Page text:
Chicken Gyros and Tzatziki Sauce

We arrived home after a 10-day trip to find 25 cucumbers had ripened on our vines!! And that’s not counting the 25+ picked prior to the trip, most of which we gave away. Next year we know to plant less cucumber seeds :  )

For now, though, I need to find ways to use these up, and one of my tastiest involves grating the cucumber to mix with yogurt and garlic and lemon juice for tzatziki sauce.

I used to think tzatziki was made from mayonnaise, one of my least-liked foods, so I avoided it like the plague. Then one day I found courage to taste it when I learned it was made from yogurt. And I loved it! So light and refreshing yet with the slight lemon zing offset by the bite of garlic.

I’ve actually made this a few times in the past few months but haven’t managed to get a decent picture worth posting until now. Sometimes I’ve followed the chicken marinade from this recipe; sometimes I’ve just baked it with seasonings sprinkled on it. It’s the tzatziki that gives the gyros the ultimate flavor, in my opinion.

I’ve tried a variety of pitas for this: homemade (time consuming and labor intensive), Trader Joe’s, and the local Farmer’s Market. All of them have broken when folded and fall apart. I’m still searching for a pita that will be soft and pliable like the one from Athen’s West, a local Greek fast food joint. Or maybe I need to learn how to heat these so they become pliable, though I’ve tried wrapping them in foil and sticking in the oven for a few minutes. I’ll keep searching for both a pita and a heating method that work.

However, in the meantime, I find just the leftover chicken pieces dipped into the tzatziki sauce quite yummy for next-day’s lunch, so the pita can be left out altogether–but then you wouldn’t actually have gyros…just a dipping sauce for chicken. Delicious either way!

Chicken Gyros and Tzatziki Sauce

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INGREDIENTS

Tzatziki Sauce

  • 16 oz. plain yogurt, water drained out for at least 2 hours…or use Greek yogurt, which requires no draining (save 2 heaping tbsp. for chicken marinade)
  • 1 regular cucumber, peeled and seeded
  • 2-3 cloves garlic, minced
  • 1 tsp. white wine vinegar
  • 1 tsp. fresh dill, minced (I haven’t actually included dill when I’ve made it but have seen it in other recipes)
  • salt and pepper, to taste
  • squeeze of fresh lemon juice (then use rest of juice for chicken marinade)
  • extra virgin olive oil

Chicken Marinade

  • 1 1/4 lbs. chicken (I use two boneless, skinless chicken breasts)
  • 4 cloves garlic, smashed and peeled
  • juice of one lemon
  • 1 tbsp. dried oregano
  • 2 heaping tbsp. plain yogurt
  • 2 tbsp. extra virgin olive oil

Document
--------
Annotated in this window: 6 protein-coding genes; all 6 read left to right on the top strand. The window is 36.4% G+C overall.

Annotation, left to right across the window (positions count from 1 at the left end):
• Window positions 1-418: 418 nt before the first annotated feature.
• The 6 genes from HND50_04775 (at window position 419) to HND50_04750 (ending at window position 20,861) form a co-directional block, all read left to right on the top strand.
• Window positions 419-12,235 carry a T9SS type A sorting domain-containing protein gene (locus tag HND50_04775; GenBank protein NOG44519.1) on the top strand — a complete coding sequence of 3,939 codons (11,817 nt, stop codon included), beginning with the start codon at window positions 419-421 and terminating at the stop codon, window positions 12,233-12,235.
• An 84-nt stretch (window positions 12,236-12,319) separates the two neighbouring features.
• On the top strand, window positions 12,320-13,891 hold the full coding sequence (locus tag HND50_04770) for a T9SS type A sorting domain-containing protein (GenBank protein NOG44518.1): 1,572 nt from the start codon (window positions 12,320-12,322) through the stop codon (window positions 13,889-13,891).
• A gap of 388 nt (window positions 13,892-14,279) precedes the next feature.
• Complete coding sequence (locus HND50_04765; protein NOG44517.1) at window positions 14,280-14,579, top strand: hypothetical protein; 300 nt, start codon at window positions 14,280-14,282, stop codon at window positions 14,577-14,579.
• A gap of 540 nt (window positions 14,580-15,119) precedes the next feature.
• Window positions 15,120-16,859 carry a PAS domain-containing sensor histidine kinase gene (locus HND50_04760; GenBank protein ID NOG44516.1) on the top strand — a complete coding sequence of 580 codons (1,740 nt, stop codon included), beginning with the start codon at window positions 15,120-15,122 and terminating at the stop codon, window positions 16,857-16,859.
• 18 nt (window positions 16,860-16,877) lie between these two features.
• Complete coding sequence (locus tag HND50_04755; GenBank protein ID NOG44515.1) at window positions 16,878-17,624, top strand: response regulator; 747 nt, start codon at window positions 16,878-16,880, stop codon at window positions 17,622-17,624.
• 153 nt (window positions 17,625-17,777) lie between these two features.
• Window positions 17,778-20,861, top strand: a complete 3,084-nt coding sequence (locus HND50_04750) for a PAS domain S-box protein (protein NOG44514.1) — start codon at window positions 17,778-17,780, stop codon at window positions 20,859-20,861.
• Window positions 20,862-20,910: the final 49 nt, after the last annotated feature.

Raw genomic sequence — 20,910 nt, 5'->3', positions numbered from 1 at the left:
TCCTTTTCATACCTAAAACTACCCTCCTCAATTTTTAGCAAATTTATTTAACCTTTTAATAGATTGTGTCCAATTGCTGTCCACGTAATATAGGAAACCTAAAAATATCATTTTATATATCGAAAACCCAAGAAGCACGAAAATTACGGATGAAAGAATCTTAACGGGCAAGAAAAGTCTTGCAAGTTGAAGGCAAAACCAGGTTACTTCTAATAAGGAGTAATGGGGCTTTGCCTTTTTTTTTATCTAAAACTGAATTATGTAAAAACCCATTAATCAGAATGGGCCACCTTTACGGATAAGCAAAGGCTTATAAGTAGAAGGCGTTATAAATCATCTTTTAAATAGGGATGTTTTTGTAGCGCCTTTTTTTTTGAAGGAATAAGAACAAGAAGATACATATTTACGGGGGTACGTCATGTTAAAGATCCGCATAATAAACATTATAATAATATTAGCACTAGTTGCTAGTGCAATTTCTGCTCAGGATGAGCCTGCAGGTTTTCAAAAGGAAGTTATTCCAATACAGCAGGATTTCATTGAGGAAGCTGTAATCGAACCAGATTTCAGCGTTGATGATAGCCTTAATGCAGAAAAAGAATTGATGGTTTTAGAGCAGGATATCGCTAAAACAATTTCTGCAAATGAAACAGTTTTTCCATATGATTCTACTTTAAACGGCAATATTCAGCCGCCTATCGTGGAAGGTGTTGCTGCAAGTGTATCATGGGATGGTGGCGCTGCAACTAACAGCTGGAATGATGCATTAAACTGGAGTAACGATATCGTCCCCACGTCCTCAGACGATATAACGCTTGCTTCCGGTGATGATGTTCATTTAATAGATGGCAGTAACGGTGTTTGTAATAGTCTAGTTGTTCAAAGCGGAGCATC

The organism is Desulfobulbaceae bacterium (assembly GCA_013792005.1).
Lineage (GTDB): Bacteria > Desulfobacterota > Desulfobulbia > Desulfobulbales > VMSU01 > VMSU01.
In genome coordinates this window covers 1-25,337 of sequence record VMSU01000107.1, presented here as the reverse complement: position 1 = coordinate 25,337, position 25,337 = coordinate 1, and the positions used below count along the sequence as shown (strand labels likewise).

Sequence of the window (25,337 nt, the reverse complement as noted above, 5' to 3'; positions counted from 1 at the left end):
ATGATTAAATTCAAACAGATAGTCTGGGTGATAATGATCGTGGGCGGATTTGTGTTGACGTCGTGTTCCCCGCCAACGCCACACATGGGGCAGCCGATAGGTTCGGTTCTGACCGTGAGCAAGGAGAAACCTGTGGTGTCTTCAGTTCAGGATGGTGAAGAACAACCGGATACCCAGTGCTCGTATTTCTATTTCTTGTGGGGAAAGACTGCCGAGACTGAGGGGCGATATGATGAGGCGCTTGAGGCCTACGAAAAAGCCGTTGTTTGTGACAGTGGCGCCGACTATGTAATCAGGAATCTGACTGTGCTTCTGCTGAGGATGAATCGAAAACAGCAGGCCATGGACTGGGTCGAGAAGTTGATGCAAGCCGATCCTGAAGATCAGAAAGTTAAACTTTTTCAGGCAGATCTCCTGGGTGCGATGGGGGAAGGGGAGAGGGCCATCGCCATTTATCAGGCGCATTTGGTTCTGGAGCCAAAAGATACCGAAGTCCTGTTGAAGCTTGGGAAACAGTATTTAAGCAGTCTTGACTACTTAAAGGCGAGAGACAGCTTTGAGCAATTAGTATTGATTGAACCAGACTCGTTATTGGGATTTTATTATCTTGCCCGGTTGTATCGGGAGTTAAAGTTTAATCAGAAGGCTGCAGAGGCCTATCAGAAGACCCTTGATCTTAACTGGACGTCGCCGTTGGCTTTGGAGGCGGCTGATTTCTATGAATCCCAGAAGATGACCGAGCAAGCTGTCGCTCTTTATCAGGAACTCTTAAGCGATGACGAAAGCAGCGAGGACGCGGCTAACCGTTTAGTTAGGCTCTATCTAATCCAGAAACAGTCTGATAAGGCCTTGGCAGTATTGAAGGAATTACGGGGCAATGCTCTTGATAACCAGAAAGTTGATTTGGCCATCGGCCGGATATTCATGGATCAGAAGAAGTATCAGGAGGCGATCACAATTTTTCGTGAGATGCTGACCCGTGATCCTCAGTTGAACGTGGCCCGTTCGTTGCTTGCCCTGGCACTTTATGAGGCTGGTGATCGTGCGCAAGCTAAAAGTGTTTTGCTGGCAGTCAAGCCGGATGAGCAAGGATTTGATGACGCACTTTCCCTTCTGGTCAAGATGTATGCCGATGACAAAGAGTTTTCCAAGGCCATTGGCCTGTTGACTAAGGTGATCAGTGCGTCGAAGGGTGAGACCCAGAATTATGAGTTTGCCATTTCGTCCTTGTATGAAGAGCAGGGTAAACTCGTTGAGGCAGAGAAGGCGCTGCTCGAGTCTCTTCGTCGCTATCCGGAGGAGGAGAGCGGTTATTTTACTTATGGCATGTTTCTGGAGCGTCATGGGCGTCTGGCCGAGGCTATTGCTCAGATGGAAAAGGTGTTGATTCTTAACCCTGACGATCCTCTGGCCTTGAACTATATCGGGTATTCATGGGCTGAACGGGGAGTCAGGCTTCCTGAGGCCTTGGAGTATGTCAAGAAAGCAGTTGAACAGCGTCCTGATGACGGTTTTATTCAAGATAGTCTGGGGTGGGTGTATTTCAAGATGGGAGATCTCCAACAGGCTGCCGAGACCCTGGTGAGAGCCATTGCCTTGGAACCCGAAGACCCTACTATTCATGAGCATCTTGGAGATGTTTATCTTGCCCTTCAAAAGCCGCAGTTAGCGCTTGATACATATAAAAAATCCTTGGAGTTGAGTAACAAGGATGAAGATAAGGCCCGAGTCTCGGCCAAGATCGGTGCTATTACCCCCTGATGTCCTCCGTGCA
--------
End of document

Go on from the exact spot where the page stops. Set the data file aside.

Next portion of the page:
• 2 tsp. red wine vinegar
  • salt and pepper, to taste

Other

  • pita bread
  • 1-2 tomatoes, diced
  • lettuce (or cucumbers)
  • red onion, thinly sliced

DIRECTIONS

Tzatziki Sauce

  1. If using plain yogurt, strain the yogurt using a sieve placed over a bowl; cover with foil and let drain for at least 2 hours up to overnight in refrigerator.
  2. Shred the peeled and seeded cucumber. Wrap in cheesecloth or a sturdy paper towel and squeeze out as much water as possible.
  3. Mix cucumber, yogurt, garlic, white wine vinegar, dill, salt and pepper, and lemon juice.
  4. Drizzle lightly with olive oil.
  5. Refrigerate for at least 30 minutes to allow flavors to meld. Note: the sauce can be made at least a day in advance.

Chicken

  1. Mix the garlic, lemon juice, red wine vinegar, olive oil, yogurt, oregano, and salt and pepper in a medium bowl.
  2. Add the chicken breasts; mix well to coat. Cover and refrigerate for about one hour.
  3. Cook the chicken, either in a skillet or under the broiler. Transfer to a plate and let rest for 5 minutes, then cut into strips.

Assembly

  1. Heat pitas: either spray with olive oil and pop in toaster oven for a few minutes or wrap in foil and heat for 5-10 minutes in oven at 350 degrees F.
  2. Top with chicken, tzatziki sauce, diced tomatoes, lettuce, and onions.

SOURCE: adapted from Annie’s Eats who adapted from Elly Says Opa!

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6 thoughts on “Chicken Gyros and Tzatziki Sauce

  1. Hi Maria,

    I finally unburied your blog address from my home desk and signed on. Loving your site and hoping you are having a fabulous summer. Have you ever stopped at the International market(s) at the corner of Hawthorne and PCH for their pita bread. I think it is the best and definitely the most fresh. When I do stop in there, I make a point to buy one ingredient or product I have never tried. Last time I bought some frozen veal raviolis or perogies depending on what country you would like to be…..delicious.

    Cheers, Erin

  2. Sounds odd, but the best way to heat pita bread so it doesn’t split and dry out, is in the microwave. Put the pita in a plastic zipper bag, wet your finger tips and flick the water into the bag (do this twice), zip the bag closed and microwave for 30 seconds per three pieces of bread. It works with tortillas as well.

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